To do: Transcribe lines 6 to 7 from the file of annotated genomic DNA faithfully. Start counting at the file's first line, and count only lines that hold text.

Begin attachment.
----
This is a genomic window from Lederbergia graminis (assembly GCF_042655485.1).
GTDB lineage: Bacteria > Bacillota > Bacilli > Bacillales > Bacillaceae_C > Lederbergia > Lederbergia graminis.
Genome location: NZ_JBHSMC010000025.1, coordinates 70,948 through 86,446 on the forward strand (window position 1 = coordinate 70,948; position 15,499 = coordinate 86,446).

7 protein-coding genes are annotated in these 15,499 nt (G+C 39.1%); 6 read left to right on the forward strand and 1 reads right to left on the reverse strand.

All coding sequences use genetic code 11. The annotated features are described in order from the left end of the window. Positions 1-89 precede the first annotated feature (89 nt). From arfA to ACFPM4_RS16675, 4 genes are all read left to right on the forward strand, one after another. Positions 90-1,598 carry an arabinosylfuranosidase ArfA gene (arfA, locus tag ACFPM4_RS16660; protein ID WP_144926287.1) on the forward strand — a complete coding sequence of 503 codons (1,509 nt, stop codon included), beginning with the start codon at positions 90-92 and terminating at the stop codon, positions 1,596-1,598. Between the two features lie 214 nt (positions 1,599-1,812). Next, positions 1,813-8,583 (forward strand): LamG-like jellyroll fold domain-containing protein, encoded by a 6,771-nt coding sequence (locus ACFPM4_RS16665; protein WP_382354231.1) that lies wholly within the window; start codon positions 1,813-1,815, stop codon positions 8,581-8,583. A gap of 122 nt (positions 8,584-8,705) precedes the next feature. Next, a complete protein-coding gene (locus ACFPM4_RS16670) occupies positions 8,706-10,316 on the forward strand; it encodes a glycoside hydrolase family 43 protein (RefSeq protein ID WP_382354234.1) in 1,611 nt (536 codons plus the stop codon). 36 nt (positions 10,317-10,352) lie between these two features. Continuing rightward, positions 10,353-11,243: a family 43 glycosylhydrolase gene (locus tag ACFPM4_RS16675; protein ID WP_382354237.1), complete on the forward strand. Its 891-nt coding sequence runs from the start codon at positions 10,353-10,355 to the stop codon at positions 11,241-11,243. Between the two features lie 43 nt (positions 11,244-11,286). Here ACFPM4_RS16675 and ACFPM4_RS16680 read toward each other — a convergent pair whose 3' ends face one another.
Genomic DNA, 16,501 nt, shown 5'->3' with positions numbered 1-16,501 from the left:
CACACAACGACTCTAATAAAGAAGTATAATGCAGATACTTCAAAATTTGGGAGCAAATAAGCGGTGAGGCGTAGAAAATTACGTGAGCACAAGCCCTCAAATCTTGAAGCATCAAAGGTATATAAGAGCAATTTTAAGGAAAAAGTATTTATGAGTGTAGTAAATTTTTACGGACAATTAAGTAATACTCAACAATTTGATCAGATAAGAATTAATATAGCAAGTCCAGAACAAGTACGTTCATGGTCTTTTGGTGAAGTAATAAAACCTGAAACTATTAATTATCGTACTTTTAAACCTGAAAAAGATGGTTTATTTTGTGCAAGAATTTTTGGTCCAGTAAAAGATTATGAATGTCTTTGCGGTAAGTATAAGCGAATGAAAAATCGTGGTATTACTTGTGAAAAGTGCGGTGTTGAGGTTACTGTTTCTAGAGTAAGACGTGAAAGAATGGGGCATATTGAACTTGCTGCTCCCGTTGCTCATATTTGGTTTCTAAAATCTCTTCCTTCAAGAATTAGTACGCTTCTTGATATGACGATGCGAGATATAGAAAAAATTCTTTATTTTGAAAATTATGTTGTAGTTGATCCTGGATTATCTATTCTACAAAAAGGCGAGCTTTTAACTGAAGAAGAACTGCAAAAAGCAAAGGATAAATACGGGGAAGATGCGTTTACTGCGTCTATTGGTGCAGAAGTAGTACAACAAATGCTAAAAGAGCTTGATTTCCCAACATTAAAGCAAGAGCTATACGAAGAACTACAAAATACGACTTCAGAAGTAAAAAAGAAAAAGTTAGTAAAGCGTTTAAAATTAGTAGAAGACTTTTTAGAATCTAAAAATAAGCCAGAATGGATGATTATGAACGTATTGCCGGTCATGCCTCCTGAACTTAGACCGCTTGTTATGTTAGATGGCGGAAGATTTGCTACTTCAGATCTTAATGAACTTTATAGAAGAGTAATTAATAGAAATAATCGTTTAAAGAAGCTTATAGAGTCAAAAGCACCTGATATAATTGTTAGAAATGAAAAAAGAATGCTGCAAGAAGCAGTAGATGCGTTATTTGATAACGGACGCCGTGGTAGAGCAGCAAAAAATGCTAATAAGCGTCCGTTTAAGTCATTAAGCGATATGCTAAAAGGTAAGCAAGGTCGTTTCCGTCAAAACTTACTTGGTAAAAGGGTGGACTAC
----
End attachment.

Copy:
Genomic DNA, 16,501 nt, shown 5'->3' with positions numbered 1-16,501 from the left:
CACACAACGACTCTAATAAAGAAGTATAATGCAGATACTTCAAAATTTGGGAGCAAATAAGCGGTGAGGCGTAGAAAATTACGTGAGCACAAGCCCTCAAATCTTGAAGCATCAAAGGTATATAAGAGCAATTTTAAGGAAAAAGTATTTATGAGTGTAGTAAATTTTTACGGACAATTAAGTAATACTCAACAATTTGATCAGATAAGAATTAATATAGCAAGTCCAGAACAAGTACGTTCATGGTCTTTTGGTGAAGTAATAAAACCTGAAACTATTAATTATCGTACTTTTAAACCTGAAAAAGATGGTTTATTTTGTGCAAGAATTTTTGGTCCAGTAAAAGATTATGAATGTCTTTGCGGTAAGTATAAGCGAATGAAAAATCGTGGTATTACTTGTGAAAAGTGCGGTGTTGAGGTTACTGTTTCTAGAGTAAGACGTGAAAGAATGGGGCATATTGAACTTGCTGCTCCCGTTGCTCATATTTGGTTTCTAAAATCTCTTCCTTCAAGAATTAGTACGCTTCTTGATATGACGATGCGAGATATAGAAAAAATTCTTTATTTTGAAAATTATGTTGTAGTTGATCCTGGATTATCTATTCTACAAAAAGGCGAGCTTTTAACTGAAGAAGAACTGCAAAAAGCAAAGGATAAATACGGGGAAGATGCGTTTACTGCGTCTATTGGTGCAGAAGTAGTACAACAAATGCTAAAAGAGCTTGATTTCCCAACATTAAAGCAAGAGCTATACGAAGAACTACAAAATACGACTTCAGAAGTAAAAAAGAAAAAGTTAGTAAAGCGTTTAAAATTAGTAGAAGACTTTTTAGAATCTAAAAATAAGCCAGAATGGATGATTATGAACGTATTGCCGGTCATGCCTCCTGAACTTAGACCGCTTGTTATGTTAGATGGCGGAAGATTTGCTACTTCAGATCTTAATGAACTTTATAGAAGAGTAATTAATAGAAATAATCGTTTAAAGAAGCTTATAGAGTCAAAAGCACCTGATATAATTGTTAGAAATGAAAAAAGAATGCTGCAAGAAGCAGTAGATGCGTTATTTGATAACGGACGCCGTGGTAGAGCAGCAAAAAATGCTAATAAGCGTCCGTTTAAGTCATTAAGCGATATGCTAAAAGGTAAGCAAGGTCGTTTCCGTCAAAACTTACTTGGTAAAAGGGTGGACTAC